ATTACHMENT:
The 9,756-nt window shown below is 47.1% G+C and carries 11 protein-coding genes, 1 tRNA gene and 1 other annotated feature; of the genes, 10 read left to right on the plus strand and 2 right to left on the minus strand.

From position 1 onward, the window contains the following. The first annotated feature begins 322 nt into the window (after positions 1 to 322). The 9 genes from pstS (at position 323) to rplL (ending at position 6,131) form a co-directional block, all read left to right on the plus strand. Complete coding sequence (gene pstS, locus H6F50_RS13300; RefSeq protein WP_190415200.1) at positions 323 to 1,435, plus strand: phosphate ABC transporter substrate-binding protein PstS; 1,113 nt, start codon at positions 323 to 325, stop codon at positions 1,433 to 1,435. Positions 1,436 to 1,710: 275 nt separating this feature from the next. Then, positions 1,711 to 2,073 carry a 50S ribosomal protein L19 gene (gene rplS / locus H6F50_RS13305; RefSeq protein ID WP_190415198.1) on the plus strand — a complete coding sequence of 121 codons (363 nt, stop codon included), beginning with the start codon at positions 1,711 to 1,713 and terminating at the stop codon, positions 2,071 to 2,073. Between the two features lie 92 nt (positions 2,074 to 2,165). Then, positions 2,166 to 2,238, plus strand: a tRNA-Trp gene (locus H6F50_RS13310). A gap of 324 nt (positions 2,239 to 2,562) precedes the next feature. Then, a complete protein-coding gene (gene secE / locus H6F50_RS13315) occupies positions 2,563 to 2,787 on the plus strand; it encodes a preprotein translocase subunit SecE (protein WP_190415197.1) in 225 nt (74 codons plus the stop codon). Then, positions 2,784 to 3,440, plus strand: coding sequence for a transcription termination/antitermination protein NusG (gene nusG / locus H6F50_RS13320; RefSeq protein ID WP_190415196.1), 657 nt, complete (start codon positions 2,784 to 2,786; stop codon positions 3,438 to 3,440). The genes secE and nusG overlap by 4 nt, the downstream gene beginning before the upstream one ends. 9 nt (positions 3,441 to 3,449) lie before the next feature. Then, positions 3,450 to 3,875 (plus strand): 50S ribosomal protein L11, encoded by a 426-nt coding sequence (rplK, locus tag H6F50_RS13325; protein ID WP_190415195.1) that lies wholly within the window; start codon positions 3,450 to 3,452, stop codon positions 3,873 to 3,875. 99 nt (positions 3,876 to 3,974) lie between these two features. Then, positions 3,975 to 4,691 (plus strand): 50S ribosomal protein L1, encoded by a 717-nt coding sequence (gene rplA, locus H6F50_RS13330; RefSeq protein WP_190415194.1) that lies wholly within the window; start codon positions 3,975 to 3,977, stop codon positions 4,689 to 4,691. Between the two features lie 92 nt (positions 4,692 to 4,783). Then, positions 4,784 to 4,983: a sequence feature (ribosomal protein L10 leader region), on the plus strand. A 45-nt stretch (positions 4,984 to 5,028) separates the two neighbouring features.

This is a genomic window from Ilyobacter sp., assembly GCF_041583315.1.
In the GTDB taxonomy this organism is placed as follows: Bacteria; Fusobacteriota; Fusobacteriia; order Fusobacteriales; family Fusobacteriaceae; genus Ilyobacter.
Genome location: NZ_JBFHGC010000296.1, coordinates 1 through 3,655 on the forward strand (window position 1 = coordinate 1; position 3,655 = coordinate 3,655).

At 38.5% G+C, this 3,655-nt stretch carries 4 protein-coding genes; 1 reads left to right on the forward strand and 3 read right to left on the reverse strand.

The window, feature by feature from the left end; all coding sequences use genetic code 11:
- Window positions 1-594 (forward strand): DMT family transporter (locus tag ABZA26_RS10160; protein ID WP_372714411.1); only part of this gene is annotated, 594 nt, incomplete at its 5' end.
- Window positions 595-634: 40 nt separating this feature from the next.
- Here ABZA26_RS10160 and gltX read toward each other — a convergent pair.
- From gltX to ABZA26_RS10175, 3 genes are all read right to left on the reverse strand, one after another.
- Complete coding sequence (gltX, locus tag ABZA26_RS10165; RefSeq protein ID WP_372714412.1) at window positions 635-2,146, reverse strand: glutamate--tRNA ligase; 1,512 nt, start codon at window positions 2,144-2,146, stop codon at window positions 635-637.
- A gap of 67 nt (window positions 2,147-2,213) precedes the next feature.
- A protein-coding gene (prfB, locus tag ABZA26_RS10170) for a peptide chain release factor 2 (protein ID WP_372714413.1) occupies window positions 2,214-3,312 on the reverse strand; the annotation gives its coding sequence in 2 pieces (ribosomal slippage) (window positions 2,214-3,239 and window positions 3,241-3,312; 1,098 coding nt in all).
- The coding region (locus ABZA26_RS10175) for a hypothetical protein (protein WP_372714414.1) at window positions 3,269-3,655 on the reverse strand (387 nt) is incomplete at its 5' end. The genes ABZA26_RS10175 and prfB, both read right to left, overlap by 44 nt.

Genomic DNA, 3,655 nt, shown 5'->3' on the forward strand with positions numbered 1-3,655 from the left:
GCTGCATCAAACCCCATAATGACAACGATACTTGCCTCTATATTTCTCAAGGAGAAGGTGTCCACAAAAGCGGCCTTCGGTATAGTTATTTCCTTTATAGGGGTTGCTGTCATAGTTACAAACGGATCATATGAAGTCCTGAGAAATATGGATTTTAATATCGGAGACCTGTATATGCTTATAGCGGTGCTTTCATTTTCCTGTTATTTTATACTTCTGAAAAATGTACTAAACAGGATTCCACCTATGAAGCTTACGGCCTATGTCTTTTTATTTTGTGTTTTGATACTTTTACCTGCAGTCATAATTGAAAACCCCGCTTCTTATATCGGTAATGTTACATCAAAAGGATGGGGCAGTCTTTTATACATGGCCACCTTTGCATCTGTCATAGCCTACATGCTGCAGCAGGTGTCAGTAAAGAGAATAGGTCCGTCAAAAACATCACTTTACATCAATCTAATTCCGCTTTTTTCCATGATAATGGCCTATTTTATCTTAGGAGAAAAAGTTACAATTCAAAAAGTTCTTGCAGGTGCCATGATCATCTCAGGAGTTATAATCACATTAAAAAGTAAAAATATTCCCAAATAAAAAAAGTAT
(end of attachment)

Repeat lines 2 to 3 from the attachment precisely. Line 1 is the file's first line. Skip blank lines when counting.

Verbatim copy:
From position 1 onward, the window contains the following. The first annotated feature begins 322 nt into the window (after positions 1 to 322). The 9 genes from pstS (at position 323) to rplL (ending at position 6,131) form a co-directional block, all read left to right on the plus strand. Complete coding sequence (gene pstS, locus H6F50_RS13300; RefSeq protein WP_190415200.1) at positions 323 to 1,435, plus strand: phosphate ABC transporter substrate-binding protein PstS; 1,113 nt, start codon at positions 323 to 325, stop codon at positions 1,433 to 1,435. Positions 1,436 to 1,710: 275 nt separating this feature from the next. Then, positions 1,711 to 2,073 carry a 50S ribosomal protein L19 gene (gene rplS / locus H6F50_RS13305; RefSeq protein ID WP_190415198.1) on the plus strand — a complete coding sequence of 121 codons (363 nt, stop codon included), beginning with the start codon at positions 1,711 to 1,713 and terminating at the stop codon, positions 2,071 to 2,073. Between the two features lie 92 nt (positions 2,074 to 2,165). Then, positions 2,166 to 2,238, plus strand: a tRNA-Trp gene (locus H6F50_RS13310). A gap of 324 nt (positions 2,239 to 2,562) precedes the next feature. Then, a complete protein-coding gene (gene secE / locus H6F50_RS13315) occupies positions 2,563 to 2,787 on the plus strand; it encodes a preprotein translocase subunit SecE (protein WP_190415197.1) in 225 nt (74 codons plus the stop codon). Then, positions 2,784 to 3,440, plus strand: coding sequence for a transcription termination/antitermination protein NusG (gene nusG / locus H6F50_RS13320; RefSeq protein ID WP_190415196.1), 657 nt, complete (start codon positions 2,784 to 2,786; stop codon positions 3,438 to 3,440). The genes secE and nusG overlap by 4 nt, the downstream gene beginning before the upstream one ends. 9 nt (positions 3,441 to 3,449) lie before the next feature. Then, positions 3,450 to 3,875 (plus strand): 50S ribosomal protein L11, encoded by a 426-nt coding sequence (rplK, locus tag H6F50_RS13325; protein ID WP_190415195.1) that lies wholly within the window; start codon positions 3,450 to 3,452, stop codon positions 3,873 to 3,875. 99 nt (positions 3,876 to 3,974) lie between these two features. Then, positions 3,975 to 4,691 (plus strand): 50S ribosomal protein L1, encoded by a 717-nt coding sequence (gene rplA, locus H6F50_RS13330; RefSeq protein WP_190415194.1) that lies wholly within the window; start codon positions 3,975 to 3,977, stop codon positions 4,689 to 4,691. Between the two features lie 92 nt (positions 4,692 to 4,783). Then, positions 4,784 to 4,983: a sequence feature (ribosomal protein L10 leader region), on the plus strand. A 45-nt stretch (positions 4,984 to 5,028) separates the two neighbouring features.

This is a genomic window from Ilyobacter sp., assembly GCF_041583315.1.